- State Budget
- Suggested Action
- Unemployed Workers
- Racial Justice Act
- Health Benefit Exchange
- Interest Rates for Low-Income People
- Age of Jurisdiction for Juvenile Justice
- Discrimination in the State Constitution
- Election Issues
- Contacting State Leaders
The State Budget and Other Items Needing Your Attention
(Editor’s note: This issue of Raleigh Report focuses on a handful of the most important items currently under consideration at the General Assembly. In each case, these are issues significant to members of the RR network, issues on which you have worked hard and often successfully, and they are under challenge by the current majorities in both houses. In order to keep this RR to a manageable size, I am giving you links for more information or suggested action. These links take you to organizations with which we are working on a particular issue. Also note that some of these links give you quick ways to send letters or e-mails to legislators. Let me just add my usual caveat that it’s better to write something in your own words than to use suggested language which may be picked up by multiple writers.)
The 2011-13 state budget was approved by the House and sent to the Senate. While many amendments were proposed and a few adopted, nothing has changed the overall picture that we reported in the April 18 Raleigh Report. Severe cuts, especially in education, human services, and environmental protection, will set the state back years, maybe decades. And, the cuts are sure to produce tens of thousands of lay-offs in positions funded by the state.
The budget passed by the House and up for consideration in the Senate (H 200) has a couple of disturbing new pieces too.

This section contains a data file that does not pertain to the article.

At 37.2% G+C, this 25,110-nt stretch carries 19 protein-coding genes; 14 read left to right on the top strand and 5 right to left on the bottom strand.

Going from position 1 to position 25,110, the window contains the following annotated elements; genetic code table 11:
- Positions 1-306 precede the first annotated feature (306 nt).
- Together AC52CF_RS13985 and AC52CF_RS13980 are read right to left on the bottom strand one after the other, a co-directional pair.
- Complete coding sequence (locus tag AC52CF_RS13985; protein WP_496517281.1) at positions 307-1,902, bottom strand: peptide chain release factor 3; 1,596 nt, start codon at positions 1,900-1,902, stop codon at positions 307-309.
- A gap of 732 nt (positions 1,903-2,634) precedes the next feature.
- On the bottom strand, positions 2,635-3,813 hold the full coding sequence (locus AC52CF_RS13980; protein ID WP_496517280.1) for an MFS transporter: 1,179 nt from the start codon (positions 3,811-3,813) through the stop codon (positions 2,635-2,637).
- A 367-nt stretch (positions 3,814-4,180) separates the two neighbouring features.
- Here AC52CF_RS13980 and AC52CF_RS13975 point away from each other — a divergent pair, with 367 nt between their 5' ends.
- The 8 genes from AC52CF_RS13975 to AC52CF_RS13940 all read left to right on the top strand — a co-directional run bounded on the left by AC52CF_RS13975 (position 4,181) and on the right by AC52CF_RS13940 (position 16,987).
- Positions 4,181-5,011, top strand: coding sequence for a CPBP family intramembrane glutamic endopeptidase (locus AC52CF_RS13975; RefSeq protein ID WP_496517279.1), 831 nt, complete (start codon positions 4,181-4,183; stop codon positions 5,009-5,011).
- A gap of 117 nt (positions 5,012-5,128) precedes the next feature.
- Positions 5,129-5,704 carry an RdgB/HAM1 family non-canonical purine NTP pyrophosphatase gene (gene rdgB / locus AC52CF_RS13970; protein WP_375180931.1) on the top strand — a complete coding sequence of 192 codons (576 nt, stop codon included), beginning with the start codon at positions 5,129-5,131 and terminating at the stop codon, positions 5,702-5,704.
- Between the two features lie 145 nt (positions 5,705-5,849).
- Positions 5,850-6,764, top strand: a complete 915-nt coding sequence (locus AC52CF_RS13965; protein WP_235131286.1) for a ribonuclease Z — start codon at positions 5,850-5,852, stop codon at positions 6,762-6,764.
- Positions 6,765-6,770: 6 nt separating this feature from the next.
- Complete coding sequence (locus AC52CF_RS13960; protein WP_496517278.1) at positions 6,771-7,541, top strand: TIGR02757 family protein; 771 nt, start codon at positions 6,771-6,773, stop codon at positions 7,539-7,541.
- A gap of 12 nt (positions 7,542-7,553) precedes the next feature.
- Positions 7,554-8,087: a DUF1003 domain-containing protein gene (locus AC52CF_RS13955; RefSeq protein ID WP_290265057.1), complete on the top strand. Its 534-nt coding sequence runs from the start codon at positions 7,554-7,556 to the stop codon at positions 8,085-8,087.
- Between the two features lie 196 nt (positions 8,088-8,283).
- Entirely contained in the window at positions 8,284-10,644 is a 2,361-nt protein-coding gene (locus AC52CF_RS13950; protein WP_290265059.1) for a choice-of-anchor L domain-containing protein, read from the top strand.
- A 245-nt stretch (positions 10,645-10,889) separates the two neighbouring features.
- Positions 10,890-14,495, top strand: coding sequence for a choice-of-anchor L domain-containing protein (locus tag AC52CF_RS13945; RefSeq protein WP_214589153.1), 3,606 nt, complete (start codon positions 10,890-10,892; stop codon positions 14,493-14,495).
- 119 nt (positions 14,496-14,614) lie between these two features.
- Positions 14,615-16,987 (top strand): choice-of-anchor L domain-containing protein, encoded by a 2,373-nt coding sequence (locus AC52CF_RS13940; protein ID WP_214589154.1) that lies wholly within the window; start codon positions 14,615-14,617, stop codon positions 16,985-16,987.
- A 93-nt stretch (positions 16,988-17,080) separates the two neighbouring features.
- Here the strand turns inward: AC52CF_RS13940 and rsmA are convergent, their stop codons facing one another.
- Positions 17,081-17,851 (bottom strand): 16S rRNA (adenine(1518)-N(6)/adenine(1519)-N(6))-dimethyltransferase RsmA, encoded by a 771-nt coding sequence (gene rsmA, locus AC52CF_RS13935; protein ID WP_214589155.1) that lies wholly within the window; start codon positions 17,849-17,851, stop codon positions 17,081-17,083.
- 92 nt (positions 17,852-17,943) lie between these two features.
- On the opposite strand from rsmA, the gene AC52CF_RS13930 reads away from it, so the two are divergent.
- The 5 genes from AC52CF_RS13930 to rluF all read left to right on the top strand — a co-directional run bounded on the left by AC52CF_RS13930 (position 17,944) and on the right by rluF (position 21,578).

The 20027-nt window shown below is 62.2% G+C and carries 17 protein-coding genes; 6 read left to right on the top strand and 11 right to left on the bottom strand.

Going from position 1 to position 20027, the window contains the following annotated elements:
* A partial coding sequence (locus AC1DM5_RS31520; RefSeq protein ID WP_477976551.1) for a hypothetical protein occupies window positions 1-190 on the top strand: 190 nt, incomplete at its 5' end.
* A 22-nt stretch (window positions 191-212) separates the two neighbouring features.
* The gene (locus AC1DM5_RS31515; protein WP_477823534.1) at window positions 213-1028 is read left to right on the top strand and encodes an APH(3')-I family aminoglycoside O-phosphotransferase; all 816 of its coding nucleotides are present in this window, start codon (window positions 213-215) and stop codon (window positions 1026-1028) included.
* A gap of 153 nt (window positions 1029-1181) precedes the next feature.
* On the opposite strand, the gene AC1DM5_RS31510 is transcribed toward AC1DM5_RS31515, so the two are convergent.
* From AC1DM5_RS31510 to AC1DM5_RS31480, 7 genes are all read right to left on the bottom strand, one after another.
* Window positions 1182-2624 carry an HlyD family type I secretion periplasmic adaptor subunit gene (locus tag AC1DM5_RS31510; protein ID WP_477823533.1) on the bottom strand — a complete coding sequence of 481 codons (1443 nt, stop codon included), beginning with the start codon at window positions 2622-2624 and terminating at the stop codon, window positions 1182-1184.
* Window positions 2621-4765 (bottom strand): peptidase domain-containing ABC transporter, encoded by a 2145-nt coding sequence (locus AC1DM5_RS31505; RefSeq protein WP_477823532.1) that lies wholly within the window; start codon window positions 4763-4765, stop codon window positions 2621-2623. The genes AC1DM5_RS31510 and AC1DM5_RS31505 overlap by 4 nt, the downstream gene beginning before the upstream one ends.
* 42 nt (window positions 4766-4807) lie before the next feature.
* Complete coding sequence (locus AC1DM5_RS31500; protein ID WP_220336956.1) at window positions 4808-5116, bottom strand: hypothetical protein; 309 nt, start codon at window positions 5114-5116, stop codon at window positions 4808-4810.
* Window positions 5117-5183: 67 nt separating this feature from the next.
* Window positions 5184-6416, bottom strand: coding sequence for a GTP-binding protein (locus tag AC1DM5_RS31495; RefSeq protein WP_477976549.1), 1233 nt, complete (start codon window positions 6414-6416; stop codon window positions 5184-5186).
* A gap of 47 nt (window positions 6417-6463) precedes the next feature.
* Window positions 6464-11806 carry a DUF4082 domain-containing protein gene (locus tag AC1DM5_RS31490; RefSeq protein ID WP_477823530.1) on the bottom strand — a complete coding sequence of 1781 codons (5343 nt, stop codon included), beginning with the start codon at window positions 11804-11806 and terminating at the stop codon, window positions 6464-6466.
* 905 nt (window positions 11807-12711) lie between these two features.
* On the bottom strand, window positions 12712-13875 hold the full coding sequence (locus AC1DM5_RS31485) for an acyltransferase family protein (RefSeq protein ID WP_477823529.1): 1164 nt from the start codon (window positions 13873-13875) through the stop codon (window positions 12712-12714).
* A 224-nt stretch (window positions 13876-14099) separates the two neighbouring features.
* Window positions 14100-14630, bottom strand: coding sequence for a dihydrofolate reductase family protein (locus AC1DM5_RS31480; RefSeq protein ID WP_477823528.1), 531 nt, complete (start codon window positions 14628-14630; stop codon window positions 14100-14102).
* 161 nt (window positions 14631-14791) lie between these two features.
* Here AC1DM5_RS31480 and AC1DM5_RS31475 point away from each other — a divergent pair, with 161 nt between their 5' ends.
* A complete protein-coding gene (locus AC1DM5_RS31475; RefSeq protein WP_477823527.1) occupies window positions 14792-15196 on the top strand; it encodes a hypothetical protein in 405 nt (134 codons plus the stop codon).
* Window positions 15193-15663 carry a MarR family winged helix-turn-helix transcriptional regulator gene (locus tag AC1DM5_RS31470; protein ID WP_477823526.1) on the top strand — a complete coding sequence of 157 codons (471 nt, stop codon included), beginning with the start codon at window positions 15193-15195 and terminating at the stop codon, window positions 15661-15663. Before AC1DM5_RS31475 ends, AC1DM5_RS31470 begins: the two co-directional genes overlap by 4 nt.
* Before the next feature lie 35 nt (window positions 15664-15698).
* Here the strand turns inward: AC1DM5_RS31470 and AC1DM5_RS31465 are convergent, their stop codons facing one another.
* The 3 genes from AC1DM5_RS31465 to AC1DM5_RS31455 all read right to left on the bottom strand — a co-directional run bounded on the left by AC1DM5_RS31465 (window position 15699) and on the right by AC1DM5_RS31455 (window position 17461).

Elimination of the Health and Wellness Trust Fund and Tobacco Trust Fund
These two Funds were part of the tobacco settlement. Health and Wellness supports many important health programs, including tobacco cessation, while the Tobacco Fund helps individuals hurt by the decline of tobacco and supports sustainable agriculture. H 200 would not merely divert their money for a period of time; it would shut down the Funds entirely.
For more information and to take action regarding Health and Wellness, click here.
For Tobacco, click here.
Increases in Fees
House leaders were completely unwilling to balance even part of the budget shortfall with additional revenues, even by continuing temporary increases in the sales tax and income tax which are scheduled to expire. But those same leaders found a whole lot of fees that they were more than willing to increase. And, while there is a certain logic about making the people who use services of state government pay for what they use, some of these increases will place undue burden on people of low income, and all ignore the concept that state government provides some core services which we all benefit from, at least indirectly. Among the fees which would be raised are:
- Drivers Ed classes – local school boards could charge up to $75 for training which has been free. Speaking of services we all benefit from, do you want to be on the highway with new teen-aged drivers who haven’t taken drivers ed because they can’t afford it?
- Court fees – Court costs, which vary based on which court and the kind of case, are mostly at or below $100. They will be increased by around 50%. At the same time, the part of those fees which is used to pay for legal services for poor people will be cut in half, from $2.05 per case to $1.00.
- Agricultural fees – Soil tests, fertilizer inspection fees, licensing and inspection of antifreeze, and a variety of other fees and licenses that most of us do not pay directly would go up.